I received this email from reader Don Self about overheating problems with his turbo diesel engine. If you would like to offer Don a tip, please leave a comment. Perhaps you’ve had a similar experience. —Chuck/editor
In 2007, I bought my first RV (5th wheel) and a new turbo diesel one-ton pickup the same day to pull it. Since then, for my business we’ve pulled that RV and two others all over the continental USA (usually about 5 or 6 months a year, staying at each place one to three nights). There have been times when pulling the 37 foot, 15,000 pound rig that we’ve overheated going up mountains in Utah or Pennsylvania. Since upgrading to a 43-foot, 18,000-pound rig the overheating has becoming more common. No one ever taught me how to drive a turbo diesel and I thought it was like any other, but I was wrong.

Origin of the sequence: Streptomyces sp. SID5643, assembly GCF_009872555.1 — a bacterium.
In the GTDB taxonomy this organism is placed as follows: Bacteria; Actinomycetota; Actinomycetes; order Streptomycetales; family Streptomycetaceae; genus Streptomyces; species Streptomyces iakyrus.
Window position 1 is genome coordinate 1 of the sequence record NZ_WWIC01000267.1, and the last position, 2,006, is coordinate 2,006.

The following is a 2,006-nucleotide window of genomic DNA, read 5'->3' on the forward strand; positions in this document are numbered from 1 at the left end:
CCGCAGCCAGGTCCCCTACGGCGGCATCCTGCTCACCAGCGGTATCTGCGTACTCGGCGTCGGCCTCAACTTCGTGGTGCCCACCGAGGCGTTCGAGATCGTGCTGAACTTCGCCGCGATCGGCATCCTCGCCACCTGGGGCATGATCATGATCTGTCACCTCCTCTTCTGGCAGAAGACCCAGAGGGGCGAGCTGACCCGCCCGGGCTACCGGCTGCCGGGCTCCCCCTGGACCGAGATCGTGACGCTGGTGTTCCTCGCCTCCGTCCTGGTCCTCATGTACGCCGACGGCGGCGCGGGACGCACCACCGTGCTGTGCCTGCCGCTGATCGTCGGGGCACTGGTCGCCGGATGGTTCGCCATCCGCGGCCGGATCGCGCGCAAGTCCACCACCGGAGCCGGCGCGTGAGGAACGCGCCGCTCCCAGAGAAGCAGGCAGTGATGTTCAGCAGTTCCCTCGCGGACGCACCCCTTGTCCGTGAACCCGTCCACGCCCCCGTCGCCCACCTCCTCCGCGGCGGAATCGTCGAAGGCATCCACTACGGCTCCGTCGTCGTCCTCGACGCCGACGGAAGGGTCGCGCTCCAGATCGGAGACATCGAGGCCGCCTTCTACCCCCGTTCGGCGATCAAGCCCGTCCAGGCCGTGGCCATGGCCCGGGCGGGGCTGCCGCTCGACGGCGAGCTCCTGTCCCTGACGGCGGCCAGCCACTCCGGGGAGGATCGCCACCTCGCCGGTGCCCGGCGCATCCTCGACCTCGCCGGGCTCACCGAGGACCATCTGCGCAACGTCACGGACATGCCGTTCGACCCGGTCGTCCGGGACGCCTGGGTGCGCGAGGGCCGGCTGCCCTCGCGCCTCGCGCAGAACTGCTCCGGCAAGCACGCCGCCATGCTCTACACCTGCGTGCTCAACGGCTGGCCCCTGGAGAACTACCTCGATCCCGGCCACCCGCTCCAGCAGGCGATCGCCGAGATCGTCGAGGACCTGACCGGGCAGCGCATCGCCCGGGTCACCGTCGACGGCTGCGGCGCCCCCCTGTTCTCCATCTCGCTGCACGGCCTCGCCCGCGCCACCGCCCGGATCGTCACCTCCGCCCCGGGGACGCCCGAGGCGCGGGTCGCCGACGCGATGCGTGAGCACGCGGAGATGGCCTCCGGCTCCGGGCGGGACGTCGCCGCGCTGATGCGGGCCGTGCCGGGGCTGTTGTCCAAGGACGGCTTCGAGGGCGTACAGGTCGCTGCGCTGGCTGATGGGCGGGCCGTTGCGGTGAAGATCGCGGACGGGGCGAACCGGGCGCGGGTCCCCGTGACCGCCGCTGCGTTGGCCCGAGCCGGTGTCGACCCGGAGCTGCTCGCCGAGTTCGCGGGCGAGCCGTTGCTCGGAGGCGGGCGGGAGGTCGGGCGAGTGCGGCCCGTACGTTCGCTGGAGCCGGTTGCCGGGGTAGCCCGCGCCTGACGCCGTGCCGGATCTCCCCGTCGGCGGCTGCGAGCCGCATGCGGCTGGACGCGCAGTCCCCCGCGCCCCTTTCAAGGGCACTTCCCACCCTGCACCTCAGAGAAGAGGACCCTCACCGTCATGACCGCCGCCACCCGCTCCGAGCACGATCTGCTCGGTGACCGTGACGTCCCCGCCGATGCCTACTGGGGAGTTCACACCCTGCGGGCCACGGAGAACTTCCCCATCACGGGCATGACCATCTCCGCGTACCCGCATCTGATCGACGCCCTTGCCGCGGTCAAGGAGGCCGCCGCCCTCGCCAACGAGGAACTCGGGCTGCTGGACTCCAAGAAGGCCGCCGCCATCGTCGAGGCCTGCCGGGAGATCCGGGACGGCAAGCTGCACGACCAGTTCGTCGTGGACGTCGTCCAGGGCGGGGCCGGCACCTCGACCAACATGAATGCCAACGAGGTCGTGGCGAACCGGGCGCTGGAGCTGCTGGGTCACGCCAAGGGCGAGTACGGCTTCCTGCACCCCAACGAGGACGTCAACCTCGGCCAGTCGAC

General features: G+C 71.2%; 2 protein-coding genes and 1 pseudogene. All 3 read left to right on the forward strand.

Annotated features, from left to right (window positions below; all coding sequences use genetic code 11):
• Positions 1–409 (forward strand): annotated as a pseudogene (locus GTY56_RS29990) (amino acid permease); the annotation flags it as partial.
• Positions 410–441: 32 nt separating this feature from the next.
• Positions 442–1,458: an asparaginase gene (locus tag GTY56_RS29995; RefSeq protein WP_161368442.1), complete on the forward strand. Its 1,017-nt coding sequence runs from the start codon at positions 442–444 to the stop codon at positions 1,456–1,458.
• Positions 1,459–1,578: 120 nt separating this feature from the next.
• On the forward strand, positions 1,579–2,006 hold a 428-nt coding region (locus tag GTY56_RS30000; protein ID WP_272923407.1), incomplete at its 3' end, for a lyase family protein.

By the way, I’ve added a pusher fan to the front of the radiator to push air in, hoping it would help. Two months ago I even added a secondary auxiliary cooling system to the radiator (haven’t been out with it yet to see how that will work).
For the past 10 years, when it starts to overheat, I would let off the accelerator and get it down to about 1,500 RPM to help it cool down. Wrong! I have been told that I’ve done more harm than good. Apparently, with a turbo diesel, the turbo kicks in about 2,200 RPM to help cool the engine. Reducing the RPM has done more harm than good, per a diesel mechanic.
Pass the word on if you think that I’m not the only ignorant one about turbo diesels. You may help someone else avoid overheating problems.
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